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About food criticism

Food criticism is a field in the sense that there are a lot of people practicing it, pro and am, but it differs from other areas of criticism in that it is lacking in a long tradition of academic scholarship. The notion of a food writing collegiate course has only emerged in the past few years, and nobody's offering a degree program for it. That's pretty different from art, music, and film criticism, to name three.

That said, good food criticism is more than just expressing personal preferences, I think. I favor critics who are persuasive, well-informed, factually accurate, and compelling writers. After that, it's mostly about trust in their freedom from unfair biases and a sense of shared sensibilities, the feeling that we tend to like and dislike the same sorts of places. That last part eliminates anonymous reviewers, since you can't figure out where a person is coming from if you don't have a body of their work to read.

http://mcslimjb.blogspot.com/

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  1. the alternative to a known reviewer is crowd-sourcing reivews ala yelp. I do not trust them implicitly, but i would give any restaurant that gets a high rating a shot.

    12 Replies
    1. re: cambridgedoctpr

      Based on a lot of places I think are sub-mediocre to awful, yet regularly have lines out the door, I'm less inclined to trust the wisdom of faceless crowds.

      http://mcslimjb.blogspot.com/

      1. re: MC Slim JB

        Often at a casual restaurant, the server will mention that a certain dish is his/her favorite. DH then asks if they liked "Titanic". If the person loved it, he can't trust their taste.

        1. re: judybird

          Why? How does ones taste in movies compare to their taste in food?

      2. re: cambridgedoctpr

        Yelp can help to create a list of restaurants you might like in an unfamiliar area, however their ratings need to be taken with a (huge) grain of salt. To be truly keep Yelp in perspective, you need to make sure to scroll down to the bottom of the review page and click on "X# Filtered", which they then make you enter a CAPTCHA to add another layer of protection for their paying customers. You see, for businesses who advertise with Yelp, most of their negative reviews go into this 'Filtered' black hole most never see. However if a business doesn't advertise with Yelp, well then the negative reviews stay and the positives tend to get more heavily filtered. Of course some Yelp sales people will tell business owners that this can be taken care of... Yelp hides behind the complete BS excuse of an algorithm which protects consumers and keeps out unreliable reviews. Some would call it extortion, unscrupulous at best.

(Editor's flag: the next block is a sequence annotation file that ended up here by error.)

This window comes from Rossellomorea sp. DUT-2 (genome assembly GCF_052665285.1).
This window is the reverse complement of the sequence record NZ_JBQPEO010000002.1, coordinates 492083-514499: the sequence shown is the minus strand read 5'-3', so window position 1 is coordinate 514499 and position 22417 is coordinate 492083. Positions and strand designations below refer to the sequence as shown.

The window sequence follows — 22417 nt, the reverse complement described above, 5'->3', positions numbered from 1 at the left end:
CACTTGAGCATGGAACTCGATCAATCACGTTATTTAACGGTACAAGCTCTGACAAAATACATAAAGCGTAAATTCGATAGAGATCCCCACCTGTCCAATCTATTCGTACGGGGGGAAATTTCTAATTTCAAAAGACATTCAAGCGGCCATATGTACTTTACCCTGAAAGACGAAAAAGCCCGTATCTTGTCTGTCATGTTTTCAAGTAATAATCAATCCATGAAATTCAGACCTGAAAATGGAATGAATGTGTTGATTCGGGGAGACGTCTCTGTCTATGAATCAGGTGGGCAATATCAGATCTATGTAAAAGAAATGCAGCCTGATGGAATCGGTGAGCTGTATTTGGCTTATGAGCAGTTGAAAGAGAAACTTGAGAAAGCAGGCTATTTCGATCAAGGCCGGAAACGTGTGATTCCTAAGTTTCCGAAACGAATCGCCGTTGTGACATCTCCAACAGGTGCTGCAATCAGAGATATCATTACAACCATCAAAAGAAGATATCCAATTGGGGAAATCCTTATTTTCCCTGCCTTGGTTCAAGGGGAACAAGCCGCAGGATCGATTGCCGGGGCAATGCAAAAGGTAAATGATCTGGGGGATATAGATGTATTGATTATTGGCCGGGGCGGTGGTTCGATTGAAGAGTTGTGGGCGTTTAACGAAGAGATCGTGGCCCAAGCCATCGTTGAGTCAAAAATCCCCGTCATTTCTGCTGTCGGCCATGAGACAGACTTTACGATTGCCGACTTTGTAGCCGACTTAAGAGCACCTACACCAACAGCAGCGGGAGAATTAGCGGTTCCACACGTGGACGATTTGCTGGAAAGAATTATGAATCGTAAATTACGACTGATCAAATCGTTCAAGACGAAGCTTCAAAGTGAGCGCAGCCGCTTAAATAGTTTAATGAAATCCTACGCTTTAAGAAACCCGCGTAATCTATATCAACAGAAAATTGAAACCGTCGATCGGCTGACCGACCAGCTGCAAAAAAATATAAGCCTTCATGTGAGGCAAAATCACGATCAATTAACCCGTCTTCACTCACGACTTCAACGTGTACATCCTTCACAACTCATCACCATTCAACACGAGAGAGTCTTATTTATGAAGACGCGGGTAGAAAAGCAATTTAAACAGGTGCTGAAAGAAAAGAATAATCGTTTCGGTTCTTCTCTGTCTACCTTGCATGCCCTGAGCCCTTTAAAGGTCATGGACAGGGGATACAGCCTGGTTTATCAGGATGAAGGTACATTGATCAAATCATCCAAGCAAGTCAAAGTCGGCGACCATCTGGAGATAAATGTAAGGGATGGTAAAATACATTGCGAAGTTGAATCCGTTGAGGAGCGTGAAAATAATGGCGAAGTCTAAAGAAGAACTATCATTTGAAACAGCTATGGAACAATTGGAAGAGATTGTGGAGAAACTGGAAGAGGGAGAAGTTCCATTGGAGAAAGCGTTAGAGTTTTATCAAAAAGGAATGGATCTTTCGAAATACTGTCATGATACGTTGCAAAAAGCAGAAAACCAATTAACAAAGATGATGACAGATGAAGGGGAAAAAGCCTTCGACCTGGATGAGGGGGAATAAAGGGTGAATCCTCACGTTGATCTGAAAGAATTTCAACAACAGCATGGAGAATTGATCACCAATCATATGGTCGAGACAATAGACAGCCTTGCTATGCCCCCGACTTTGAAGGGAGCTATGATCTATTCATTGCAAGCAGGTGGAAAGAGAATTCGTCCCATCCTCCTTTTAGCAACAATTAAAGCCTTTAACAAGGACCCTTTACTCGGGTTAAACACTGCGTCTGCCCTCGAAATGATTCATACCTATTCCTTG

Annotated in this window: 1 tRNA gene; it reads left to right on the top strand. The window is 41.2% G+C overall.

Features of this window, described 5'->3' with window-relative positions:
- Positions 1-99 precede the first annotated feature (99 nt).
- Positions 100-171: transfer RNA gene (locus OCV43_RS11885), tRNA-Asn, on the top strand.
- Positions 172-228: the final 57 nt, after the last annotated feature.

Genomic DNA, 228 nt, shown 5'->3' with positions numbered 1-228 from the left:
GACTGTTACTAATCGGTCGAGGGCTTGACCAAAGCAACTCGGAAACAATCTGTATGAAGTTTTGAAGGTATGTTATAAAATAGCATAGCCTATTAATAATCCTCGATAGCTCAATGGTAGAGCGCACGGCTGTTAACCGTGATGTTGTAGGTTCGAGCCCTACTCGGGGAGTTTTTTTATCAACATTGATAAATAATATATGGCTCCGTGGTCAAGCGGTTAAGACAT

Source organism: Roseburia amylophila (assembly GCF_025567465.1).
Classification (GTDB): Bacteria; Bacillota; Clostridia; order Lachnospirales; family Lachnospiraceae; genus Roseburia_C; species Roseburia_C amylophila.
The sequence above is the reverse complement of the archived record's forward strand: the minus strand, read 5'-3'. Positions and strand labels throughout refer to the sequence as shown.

1. re: Gabatta

          The bigger problem with Yelp is that it is comprised of people about whose opinions I know very little. The wisdom of crowds is what keeps 80 middling to bad North End restaurants (and countless unspeakable chains) in business. In aggregate, Yelp is about as trustworthy as stopping a stranger on the street for restaurant advice. Individual Yelpers, on the other hand, can be as useful as individual Chowhounds. But like here, you have to do the the legwork to identify specific, trustworthy contributors by reading a body of their opinions.

          http://mcslimjb.blogspot.com/

          1. re: MC Slim JB

            Not to stray too far OT but I'd be interested to know who these 80 middling to bad NE restaurants are, and do you actually have personal experience of them? I ask because I hear this claim a lot, yet I've only read a few lousy reviews, certainly not about 80 or so places, and I've been here a pretty long time. Perhaps an answer in the NE/Neptune thread is more appropriate.

            On topic, I prefer Regina's, FWIW.
            And Open Table is pretty accurate along with Trip Advisor not far behind. Yelp isn't reliable to me.

            1. re: CapeCodGuy